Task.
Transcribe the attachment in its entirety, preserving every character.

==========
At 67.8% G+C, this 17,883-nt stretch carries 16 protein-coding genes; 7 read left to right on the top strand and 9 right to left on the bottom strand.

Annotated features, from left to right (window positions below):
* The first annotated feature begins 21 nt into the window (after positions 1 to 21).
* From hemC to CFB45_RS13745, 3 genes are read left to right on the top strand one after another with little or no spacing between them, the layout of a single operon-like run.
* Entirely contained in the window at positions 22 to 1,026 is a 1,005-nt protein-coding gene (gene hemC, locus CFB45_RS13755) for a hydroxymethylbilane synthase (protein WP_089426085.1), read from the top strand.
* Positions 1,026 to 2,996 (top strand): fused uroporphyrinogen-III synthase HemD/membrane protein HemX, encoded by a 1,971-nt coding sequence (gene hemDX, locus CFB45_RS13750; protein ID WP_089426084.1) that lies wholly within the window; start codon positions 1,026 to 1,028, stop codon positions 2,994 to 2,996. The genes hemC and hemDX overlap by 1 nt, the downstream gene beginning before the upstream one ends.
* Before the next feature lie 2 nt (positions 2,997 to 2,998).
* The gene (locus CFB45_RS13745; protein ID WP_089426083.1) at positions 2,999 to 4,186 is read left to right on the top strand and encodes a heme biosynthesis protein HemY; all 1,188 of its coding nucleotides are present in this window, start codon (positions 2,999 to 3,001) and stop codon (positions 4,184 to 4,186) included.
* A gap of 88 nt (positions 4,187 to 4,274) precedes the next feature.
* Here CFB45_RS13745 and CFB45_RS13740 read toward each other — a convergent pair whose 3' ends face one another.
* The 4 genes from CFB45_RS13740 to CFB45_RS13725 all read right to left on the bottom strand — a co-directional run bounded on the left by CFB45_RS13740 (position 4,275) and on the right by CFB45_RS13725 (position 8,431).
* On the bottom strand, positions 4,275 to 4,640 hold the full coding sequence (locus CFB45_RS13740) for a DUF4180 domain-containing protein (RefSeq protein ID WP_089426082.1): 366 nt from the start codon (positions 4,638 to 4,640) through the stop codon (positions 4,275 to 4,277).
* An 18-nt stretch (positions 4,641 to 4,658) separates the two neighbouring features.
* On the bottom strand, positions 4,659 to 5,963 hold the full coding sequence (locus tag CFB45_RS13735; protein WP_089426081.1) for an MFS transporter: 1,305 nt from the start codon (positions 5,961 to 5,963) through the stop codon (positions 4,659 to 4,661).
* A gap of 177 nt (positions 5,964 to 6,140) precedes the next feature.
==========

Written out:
At 67.8% G+C, this 17,883-nt stretch carries 16 protein-coding genes; 7 read left to right on the top strand and 9 right to left on the bottom strand.

Annotated features, from left to right (window positions below):
* The first annotated feature begins 21 nt into the window (after positions 1 to 21).
* From hemC to CFB45_RS13745, 3 genes are read left to right on the top strand one after another with little or no spacing between them, the layout of a single operon-like run.
* Entirely contained in the window at positions 22 to 1,026 is a 1,005-nt protein-coding gene (gene hemC, locus CFB45_RS13755) for a hydroxymethylbilane synthase (protein WP_089426085.1), read from the top strand.
* Positions 1,026 to 2,996 (top strand): fused uroporphyrinogen-III synthase HemD/membrane protein HemX, encoded by a 1,971-nt coding sequence (gene hemDX, locus CFB45_RS13750; protein ID WP_089426084.1) that lies wholly within the window; start codon positions 1,026 to 1,028, stop codon positions 2,994 to 2,996. The genes hemC and hemDX overlap by 1 nt, the downstream gene beginning before the upstream one ends.
* Before the next feature lie 2 nt (positions 2,997 to 2,998).
* The gene (locus CFB45_RS13745; protein ID WP_089426083.1) at positions 2,999 to 4,186 is read left to right on the top strand and encodes a heme biosynthesis protein HemY; all 1,188 of its coding nucleotides are present in this window, start codon (positions 2,999 to 3,001) and stop codon (positions 4,184 to 4,186) included.
* A gap of 88 nt (positions 4,187 to 4,274) precedes the next feature.
* Here CFB45_RS13745 and CFB45_RS13740 read toward each other — a convergent pair whose 3' ends face one another.
* The 4 genes from CFB45_RS13740 to CFB45_RS13725 all read right to left on the bottom strand — a co-directional run bounded on the left by CFB45_RS13740 (position 4,275) and on the right by CFB45_RS13725 (position 8,431).
* On the bottom strand, positions 4,275 to 4,640 hold the full coding sequence (locus CFB45_RS13740) for a DUF4180 domain-containing protein (RefSeq protein ID WP_089426082.1): 366 nt from the start codon (positions 4,638 to 4,640) through the stop codon (positions 4,275 to 4,277).
* An 18-nt stretch (positions 4,641 to 4,658) separates the two neighbouring features.
* On the bottom strand, positions 4,659 to 5,963 hold the full coding sequence (locus tag CFB45_RS13735; protein WP_089426081.1) for an MFS transporter: 1,305 nt from the start codon (positions 5,961 to 5,963) through the stop codon (positions 4,659 to 4,661).
* A gap of 177 nt (positions 5,964 to 6,140) precedes the next feature.